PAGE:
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In 1902 American financier Pierpont Morgan (1837–1913) chose architect Charles Follen McKim (1847–1909) of the prominent firm McKim, Mead and White to design a library to house his growing collection of rare books and manuscripts. Adjacent to Morgan's home, which stood on the corner of Madison Avenue and 36th Street, McKim created a majestic structure in a classical style based upon villas of the Italian Renaissance. The exterior is constructed of Tennessee pink marble, the blocks set with such precision that virtually no mortar was used. A simple recessed portico is flanked by a pair of stone lionesses. Completed in 1906, Mr. Morgan's Library—as it was called for many years—is the historic heart of today's Morgan Library & Museum.
Restoring the Library's Interior
In 2010 the Morgan restored the interior of the 1906 library to its original grandeur. A new lighting system was installed to illuminate the extraordinary murals and decor of the four historic rooms. Intricate marble surfaces and applied ornamentation were cleaned, period furniture was reupholstered, and original fixtures—including three chandeliers removed decades ago—were restored and reinstalled. A late-nineteenth-century Persian rug (similar to the one originally there) was laid in the grand East Room. The ornate ceiling of the librarian's office, or North Room, was cleaned, and visitors are able to enter the refurbished space—now a gallery—for the first time. New, beautifully crafted display cases throughout the 1906 library feature selections from the Morgan's collection of great works of art and literature from the ancient world to modern times.
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Restoring the Library's Exterior
In June 2022 the Morgan will complete the first comprehensive exterior restoration of the library that J. Pierpont Morgan commissioned from architect Charles Follen McKim. This American Renaissance masterpiece, completed in 1906, is the historic heart of the Morgan Library & Museum. The restoration addresses weathering, deterioration, and minor cracking of architectural and decorative elements; stone soiling; losses in the thin masonry joints; deterioration of metalwork; and vulnerabilities in the roof and drainage system.
In conjunction with the restoration, the Morgan is undertaking site enhancements to reinvigorate the southern portion of its campus and provide visitor access to the grounds for the first time in the institution’s history. Developed by award-winning landscape designer Todd Longstaffe-Gowan, the garden will create an accessible route from the Morgan’s interior to the 36th Street site and a new, inviting space for tours and programs.
The garden’s design includes the introduction of periwinkle beds flanking the Library’s loggia and colorful, low-height herbaceous beds. A generous grass lawn sweeps out from the modern pavilion next to the Library, bordering the latter and the Annex. Bluestone pathways are laid in patterns derived from the Library’s Renaissance-inspired floors, and cobbled stonework adds visual and textural interest. The garden will also display several antiquities from the Morgan’s collection that have previously been inaccessible to the public.
New lighting will enhance the building’s presence at night. Linnaea Tillett Lighting Design Associates developed a scheme that includes the relighting of the historic lantern in the Library’s loggia. Tillett’s design will bathe the Library and garden in soft “moonlight” and highlight distinctive features of the building and landscape.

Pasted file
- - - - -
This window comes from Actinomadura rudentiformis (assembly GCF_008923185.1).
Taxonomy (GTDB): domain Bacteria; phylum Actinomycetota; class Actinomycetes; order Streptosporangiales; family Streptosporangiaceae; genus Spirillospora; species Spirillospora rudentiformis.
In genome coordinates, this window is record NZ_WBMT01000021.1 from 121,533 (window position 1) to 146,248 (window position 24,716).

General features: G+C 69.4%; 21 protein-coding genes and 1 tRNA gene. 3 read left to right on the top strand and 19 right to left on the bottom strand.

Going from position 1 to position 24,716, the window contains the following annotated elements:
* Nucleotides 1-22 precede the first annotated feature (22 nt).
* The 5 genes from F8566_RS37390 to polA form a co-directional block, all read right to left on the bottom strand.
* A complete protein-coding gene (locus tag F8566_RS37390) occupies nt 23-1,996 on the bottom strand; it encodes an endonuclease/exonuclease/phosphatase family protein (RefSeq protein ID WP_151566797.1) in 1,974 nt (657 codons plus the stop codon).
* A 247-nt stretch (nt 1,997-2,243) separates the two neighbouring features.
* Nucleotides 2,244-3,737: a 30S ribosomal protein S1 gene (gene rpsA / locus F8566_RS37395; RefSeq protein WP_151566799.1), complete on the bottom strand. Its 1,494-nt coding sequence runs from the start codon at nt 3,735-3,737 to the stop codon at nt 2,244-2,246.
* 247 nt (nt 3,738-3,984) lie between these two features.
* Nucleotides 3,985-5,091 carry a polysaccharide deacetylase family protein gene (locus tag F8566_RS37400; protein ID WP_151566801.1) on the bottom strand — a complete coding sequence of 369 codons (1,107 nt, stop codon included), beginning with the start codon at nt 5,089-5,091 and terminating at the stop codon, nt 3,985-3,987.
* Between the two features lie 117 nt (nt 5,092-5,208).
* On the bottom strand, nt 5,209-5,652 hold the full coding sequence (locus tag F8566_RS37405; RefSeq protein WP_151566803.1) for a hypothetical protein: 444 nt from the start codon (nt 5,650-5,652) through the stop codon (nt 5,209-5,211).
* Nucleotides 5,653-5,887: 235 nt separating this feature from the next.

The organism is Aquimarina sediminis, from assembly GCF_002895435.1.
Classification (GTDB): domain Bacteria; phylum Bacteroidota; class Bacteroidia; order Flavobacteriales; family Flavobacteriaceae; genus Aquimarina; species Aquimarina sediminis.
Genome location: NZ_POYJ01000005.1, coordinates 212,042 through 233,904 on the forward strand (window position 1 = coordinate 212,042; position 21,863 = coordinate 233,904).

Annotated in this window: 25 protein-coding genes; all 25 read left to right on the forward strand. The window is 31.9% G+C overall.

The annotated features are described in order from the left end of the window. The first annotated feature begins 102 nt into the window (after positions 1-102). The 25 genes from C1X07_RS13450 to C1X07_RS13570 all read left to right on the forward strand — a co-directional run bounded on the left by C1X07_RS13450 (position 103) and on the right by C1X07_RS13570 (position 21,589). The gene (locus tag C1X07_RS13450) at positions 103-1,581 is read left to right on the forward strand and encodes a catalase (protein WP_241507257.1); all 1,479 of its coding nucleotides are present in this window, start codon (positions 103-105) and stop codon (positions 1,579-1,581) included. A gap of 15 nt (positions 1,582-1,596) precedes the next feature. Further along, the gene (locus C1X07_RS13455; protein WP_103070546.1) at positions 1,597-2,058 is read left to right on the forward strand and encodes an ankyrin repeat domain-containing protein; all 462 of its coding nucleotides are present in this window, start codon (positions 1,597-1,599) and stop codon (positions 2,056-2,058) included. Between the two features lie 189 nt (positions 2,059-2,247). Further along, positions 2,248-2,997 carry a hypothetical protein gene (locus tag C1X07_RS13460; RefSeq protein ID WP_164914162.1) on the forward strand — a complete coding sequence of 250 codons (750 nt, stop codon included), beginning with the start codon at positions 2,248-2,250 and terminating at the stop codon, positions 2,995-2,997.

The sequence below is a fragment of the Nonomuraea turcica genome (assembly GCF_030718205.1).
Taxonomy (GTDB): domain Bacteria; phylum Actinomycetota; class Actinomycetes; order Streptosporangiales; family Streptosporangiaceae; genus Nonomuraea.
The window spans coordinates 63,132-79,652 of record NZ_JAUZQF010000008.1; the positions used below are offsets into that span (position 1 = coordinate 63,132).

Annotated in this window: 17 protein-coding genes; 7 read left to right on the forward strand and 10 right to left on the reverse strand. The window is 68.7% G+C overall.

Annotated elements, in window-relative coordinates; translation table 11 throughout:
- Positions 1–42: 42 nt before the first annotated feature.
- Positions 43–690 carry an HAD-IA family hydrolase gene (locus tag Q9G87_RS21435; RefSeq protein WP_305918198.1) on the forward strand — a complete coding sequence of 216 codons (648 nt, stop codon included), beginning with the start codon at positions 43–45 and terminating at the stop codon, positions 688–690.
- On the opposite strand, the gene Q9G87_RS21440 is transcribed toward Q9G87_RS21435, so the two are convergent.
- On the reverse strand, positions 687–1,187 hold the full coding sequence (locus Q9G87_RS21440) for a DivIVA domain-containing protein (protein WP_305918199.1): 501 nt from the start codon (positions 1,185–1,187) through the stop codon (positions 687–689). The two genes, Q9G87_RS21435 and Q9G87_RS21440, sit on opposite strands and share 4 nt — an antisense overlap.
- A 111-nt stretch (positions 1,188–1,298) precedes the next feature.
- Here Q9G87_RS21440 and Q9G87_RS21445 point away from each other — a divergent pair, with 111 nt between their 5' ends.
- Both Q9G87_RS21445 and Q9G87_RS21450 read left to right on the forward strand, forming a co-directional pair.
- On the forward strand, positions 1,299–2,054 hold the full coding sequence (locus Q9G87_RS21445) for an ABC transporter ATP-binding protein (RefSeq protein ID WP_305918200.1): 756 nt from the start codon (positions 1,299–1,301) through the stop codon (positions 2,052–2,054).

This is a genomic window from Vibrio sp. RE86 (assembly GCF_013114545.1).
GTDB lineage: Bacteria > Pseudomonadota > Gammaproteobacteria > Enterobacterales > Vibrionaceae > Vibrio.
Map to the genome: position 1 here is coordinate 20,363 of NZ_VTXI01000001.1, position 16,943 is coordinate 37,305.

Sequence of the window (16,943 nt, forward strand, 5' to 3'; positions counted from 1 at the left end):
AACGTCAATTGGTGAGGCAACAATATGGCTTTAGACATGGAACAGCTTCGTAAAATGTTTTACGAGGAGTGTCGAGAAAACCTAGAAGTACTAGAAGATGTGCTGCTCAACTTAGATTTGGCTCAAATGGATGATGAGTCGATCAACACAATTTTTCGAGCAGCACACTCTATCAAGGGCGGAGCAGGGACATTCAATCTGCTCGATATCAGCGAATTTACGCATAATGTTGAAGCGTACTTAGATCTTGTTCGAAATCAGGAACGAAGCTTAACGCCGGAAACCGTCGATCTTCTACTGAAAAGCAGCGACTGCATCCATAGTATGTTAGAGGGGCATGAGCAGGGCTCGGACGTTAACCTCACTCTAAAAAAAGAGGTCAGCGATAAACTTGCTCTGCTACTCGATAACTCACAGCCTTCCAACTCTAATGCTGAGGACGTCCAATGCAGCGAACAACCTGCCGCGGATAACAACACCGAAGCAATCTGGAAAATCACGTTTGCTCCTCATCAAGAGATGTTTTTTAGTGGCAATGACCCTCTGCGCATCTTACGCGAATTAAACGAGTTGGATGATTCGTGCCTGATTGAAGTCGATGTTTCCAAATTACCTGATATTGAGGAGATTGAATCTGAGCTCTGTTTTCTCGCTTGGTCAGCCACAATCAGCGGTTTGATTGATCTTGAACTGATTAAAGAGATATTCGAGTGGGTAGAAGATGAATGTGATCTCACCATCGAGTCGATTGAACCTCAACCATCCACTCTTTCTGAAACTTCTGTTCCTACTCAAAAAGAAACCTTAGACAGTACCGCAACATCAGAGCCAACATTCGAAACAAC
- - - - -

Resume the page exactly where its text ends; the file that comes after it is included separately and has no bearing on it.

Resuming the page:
The 2010 restoration of J. Pierpont Morgan's Library is made possible through the generous support of Gail and Parker Gilbert, Louise and Lewis Lehrman, Katharine and William Rayner, Jeannette and Jonathan Rosen, Beatrice Stern, Suzanne and Jeffrey Walker, and an anonymous donor.
The Morgan gratefully acknowledges a grant from the Booth Ferris Foundation, which supported earlier structural work on the McKim Building.
In 1966 the secretary of the interior designated J. Pierpont Morgan's Library a national historic landmark. Both the exterior and interior of the library are also designated New York City landmarks.
The exterior restoration of J. Pierpont Morgan’s Library and the Morgan Garden was made possible by lead support from the Charina Endowment Fund, Inc.; The City of New York through the New York City Department of Cultural Affairs; Mrs. Oscar de la Renta; the Sherman Fairchild Foundation, Inc.; Morgan Stanley; Katharine J. Rayner; and the Thompson Family Foundation.
Major support was provided by Agnes Gund; Mr. and Mrs. Clement C. Moore II; Mr. and Mrs. Gary W. Parr; Mr. and Mrs. Lawrence R. Ricciardi; Denise Littlefield Sobel; Mr. and Mrs. Robert King Steel; and Beatrice Stern.
Generous support was received from Bloomberg Philanthropies; Mr. and Mrs. Livio Borghese; T. Kimball Brooker; Karen B. Cohen; Gail A. Gilbert; the Drue and H.J. Heinz II Charitable Trust; Frederick J. Iseman; the Johansson Family Foundation; Martha and Garfield Miller; Patricia and Thruston Morton; Anonymous, in memory of Melvin R. Seiden; Mr. and Mrs. George L.K. Frelinghuysen; Diane A. Nixon; Thomas J. Reid and Christina M. Pae; and Jessie Schilling.
Additional support was provided by Barbara Dau; Mr. and Mrs. R. Bradford Evans; Richard Gilder and Lois Chiles; the A.G. Leventis Foundation; and Mr. and Mrs. Rudy L. Ruggles, Jr.; with assistance from Mr. and Mrs. Roger S. Berlind; Charles Butt; Edward Lee Cave; Peter L. Malkin; the Strackbein Family Charitable Fund; Mr. and Mrs. David M. Tobey; the Malcolm Hewitt Wiener Foundation; Andrea Woodner; and an Anonymous donor.
Let There Be Light, and Elegance The New York Times